Skip to main content
Hey there. Looks like you’re not in the KSA. Would you like to switch to:
Image of a lamp representing acne light therapy.

Acne light therapy - 11 things you need to know

If you have already tried every ointment, cream and face wash going to treat your acne, is it time to try light therapy?

Often referred to as LED light therapy, this effective option uses artificial light to penetrate the skin, and can help reduce symptoms including inflammation, clogged pores, and redness.

But what does acne light therapy involve? And what do you need to know before booking a treatment?

1. Acne light therapy comes in two different forms

All acne light therapy uses artificial light, which is focused on the intended treatment area to penetrate skin cells and reduce symptoms. There are two main different kinds of light therapy.

Blue light therapy

As the name suggests, the LED rays from this treatment are visible as blue light and are the most commonly used for acne treatment. The wavelengths in blue light target and kill the bacteria which causes acne. They also regulate sebum production, which can help reduce pore clogging.

Red light therapy

Red light targets the inflammation and redness caused by acne and can also reduce the visibility of acne scarring. It doesn’t have the same antibacterial properties as blue light therapy but does promote healing, as it penetrates the skin on a deeper level and helps repair tissue.

2. There are some things to avoid before having treatment

Prior to your appointment, remember to avoid sun beds, retinol-based products, and harsh skincare products like exfoliants, acids and toners for roughly two weeks. Your consultant will also advise you about whether you need to stop taking anti-inflammatory drugs.

3. Sessions are super speedy

Acne light therapy is a quick, non-invasive treatment that only takes between 15 and 30 minutes per session. Using a handheld device, your practitioner or therapist will apply pulses of light therapy to the intended area. The process will also be painless.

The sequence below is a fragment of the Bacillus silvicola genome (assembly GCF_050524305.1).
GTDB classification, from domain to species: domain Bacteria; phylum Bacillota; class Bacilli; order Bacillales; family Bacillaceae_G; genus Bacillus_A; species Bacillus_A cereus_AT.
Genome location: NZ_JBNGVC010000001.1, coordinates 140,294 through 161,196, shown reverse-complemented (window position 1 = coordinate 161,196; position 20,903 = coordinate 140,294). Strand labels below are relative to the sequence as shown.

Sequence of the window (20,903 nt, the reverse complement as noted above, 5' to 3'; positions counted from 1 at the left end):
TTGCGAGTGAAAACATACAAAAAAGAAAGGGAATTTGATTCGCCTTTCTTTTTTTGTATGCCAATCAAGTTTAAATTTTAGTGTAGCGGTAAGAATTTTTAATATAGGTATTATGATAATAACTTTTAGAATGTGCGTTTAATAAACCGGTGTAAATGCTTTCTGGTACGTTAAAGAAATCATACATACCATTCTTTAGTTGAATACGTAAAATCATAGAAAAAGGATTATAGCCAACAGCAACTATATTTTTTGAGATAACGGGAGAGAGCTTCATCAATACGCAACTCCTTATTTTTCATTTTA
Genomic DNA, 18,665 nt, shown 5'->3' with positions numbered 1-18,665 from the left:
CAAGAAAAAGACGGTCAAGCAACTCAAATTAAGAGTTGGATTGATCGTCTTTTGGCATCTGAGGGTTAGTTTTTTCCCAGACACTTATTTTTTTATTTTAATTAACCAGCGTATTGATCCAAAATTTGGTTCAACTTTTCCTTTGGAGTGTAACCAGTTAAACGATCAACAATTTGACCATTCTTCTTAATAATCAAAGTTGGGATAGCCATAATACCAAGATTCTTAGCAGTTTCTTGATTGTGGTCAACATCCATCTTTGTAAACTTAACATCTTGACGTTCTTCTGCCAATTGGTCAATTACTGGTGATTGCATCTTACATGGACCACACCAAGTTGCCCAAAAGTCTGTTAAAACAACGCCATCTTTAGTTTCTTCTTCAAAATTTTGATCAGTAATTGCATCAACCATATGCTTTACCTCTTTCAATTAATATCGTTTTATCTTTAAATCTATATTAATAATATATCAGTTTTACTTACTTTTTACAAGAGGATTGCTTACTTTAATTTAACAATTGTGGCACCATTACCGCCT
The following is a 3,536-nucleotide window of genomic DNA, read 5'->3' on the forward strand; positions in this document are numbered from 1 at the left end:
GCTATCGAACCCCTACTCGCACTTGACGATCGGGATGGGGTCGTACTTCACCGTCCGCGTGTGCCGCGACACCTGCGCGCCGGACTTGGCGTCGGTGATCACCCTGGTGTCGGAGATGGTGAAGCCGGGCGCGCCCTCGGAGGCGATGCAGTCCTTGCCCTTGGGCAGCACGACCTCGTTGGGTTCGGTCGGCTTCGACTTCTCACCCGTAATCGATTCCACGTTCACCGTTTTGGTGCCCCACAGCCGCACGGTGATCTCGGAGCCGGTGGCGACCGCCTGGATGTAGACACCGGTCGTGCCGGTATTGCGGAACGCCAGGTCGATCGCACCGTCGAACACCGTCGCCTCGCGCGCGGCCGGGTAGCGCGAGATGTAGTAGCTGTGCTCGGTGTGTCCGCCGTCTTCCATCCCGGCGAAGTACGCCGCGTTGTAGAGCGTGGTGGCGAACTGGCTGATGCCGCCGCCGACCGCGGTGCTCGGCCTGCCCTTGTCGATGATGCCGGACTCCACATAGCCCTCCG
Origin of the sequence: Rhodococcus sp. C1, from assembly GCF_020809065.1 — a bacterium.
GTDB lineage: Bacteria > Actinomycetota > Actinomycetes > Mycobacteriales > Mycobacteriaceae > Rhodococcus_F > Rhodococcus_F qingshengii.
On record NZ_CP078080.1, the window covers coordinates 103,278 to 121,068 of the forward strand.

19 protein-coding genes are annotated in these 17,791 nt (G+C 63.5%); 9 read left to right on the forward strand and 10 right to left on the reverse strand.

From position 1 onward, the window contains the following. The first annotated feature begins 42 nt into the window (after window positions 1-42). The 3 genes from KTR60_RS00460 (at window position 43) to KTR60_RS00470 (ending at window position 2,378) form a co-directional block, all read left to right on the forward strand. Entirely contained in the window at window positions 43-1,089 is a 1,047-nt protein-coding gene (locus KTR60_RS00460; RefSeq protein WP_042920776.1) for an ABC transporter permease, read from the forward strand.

4. There are some potential side-effects

Acne light therapy does not use ultraviolet (UV) light, so the risk of skin damage is usually minimal. That said, common side-effects can include:

  • Redness.
  • Bruising.
  • Mild irritation.
  • Skin peeling.

However, these should be short-lived. If you experience more serious reactions such as blistering, seek medical advice immediately.

You shouldn’t receive this treatment if you are sensitive to light, have skin cancer or epilepsy, or currently take antibiotics.

5. Finding an experienced practitioner is crucial

Though light therapy is a simple procedure in comparison with other non-surgical treatments, you should always ensure that the person performing the treatment has the relevant knowledge, experience, and qualifications. This reduces the risk of adverse side-effects and ensures you enjoy the very best results.

Use our clinic locator to find clinics and experienced practitioners near you.

6. Acne light therapy isn’t a ‘wonder cure’

While it can be effective for many people, it’s important to note that results can vary from person to person.

Light therapy is not a cure for acne and isn’t recommended for comedonal acne (blackheads and whiteheads) either.

7. Alternative treatments are available

It may be worth looking at other potential treatments before you commit to light therapy.

  • Laser treatment- used mostly to reduce acne scars and stimulate natural healing of skin, although it is not recommended for active acne breakouts.